In many cases, when parties start the divorce proceeding and decide to live in different households, the separation plays a major role on the eventual outcome on the custody of any minor children.
Too many times, the father moves out and does not take the children with him and leaves the mother in charge of the children. Months later, the parties start the divorce process, and the father seeks full or joint custody of the minor children. What happens? The judge gives primary custody to the mother.
Although some states give preference to the mother if the child is still very young, the majority of states award custody based on what the court determines as the best interest of the minor children. One of the most common things a judge considers when deciding the best interest of children is where they are currently living and how long they have been in that situation.
For example, if the parties are living separate for six months and the minor children are living primarily with the mother, it will prove much more difficult to show to a judge that the best interests of the minor children are better served by moving the children out of the home of the mother and into the home of the father.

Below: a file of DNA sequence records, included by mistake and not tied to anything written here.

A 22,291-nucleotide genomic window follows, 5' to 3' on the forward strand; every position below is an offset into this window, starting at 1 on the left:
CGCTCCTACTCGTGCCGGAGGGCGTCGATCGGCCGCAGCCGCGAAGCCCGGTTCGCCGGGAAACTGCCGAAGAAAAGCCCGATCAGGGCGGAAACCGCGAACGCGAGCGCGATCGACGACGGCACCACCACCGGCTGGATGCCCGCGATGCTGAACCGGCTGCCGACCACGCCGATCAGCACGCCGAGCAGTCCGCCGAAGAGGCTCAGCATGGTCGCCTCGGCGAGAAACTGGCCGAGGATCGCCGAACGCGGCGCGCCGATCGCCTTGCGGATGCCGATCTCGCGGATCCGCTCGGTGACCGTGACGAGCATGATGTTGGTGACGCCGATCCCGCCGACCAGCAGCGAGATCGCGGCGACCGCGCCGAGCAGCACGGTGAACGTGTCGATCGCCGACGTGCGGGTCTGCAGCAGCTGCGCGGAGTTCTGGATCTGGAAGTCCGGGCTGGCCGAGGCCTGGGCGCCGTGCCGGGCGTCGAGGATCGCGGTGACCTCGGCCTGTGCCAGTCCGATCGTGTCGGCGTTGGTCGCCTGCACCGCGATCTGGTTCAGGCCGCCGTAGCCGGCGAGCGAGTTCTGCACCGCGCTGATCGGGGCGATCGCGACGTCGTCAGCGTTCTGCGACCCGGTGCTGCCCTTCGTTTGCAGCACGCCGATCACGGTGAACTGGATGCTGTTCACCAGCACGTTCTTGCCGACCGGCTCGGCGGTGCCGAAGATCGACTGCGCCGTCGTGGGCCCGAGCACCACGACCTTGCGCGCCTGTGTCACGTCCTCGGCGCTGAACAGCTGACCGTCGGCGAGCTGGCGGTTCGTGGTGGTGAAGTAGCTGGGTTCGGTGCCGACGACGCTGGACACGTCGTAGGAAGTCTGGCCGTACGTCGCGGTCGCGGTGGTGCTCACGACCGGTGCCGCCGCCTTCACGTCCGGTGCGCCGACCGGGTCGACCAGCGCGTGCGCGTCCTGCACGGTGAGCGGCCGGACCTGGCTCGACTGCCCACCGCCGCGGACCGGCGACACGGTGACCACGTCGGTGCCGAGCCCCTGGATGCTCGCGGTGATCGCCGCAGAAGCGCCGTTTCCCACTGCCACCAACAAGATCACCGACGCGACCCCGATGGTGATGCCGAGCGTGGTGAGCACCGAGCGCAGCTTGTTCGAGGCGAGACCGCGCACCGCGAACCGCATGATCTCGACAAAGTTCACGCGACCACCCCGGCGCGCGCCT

There are certain circumstances where it is in the best interest of the minor children to have the children move out, such as unstable housing by the mother, but those circumstances are few and far between.
Therefore, the best advice to give a father going through a divorce or custody proceeding is to never leave or separate from the mother without bringing the children with you.
If the circumstances make it impossible to bring the children with you, then make sure you exercise as much visitation with your children as possible and document the visits throughout the separation and divorce. Always keep a journal that details each visitation you have, and always communicate in writing with the mother so you can use that communication and journal in the final divorce or custody proceeding.
Perfectly capable and loving fathers are far too often denied their deserving share of custody because they spent the time leading up to the divorce separated from their children.
Men need to realize that family court judges do not like to uproot or unsettle young kids any more than is absolutely necessary after the divorce is finalized, and creating a situation where the mother has primary custody during the proceedings sets you up for a more permanent non-custodial arrangement.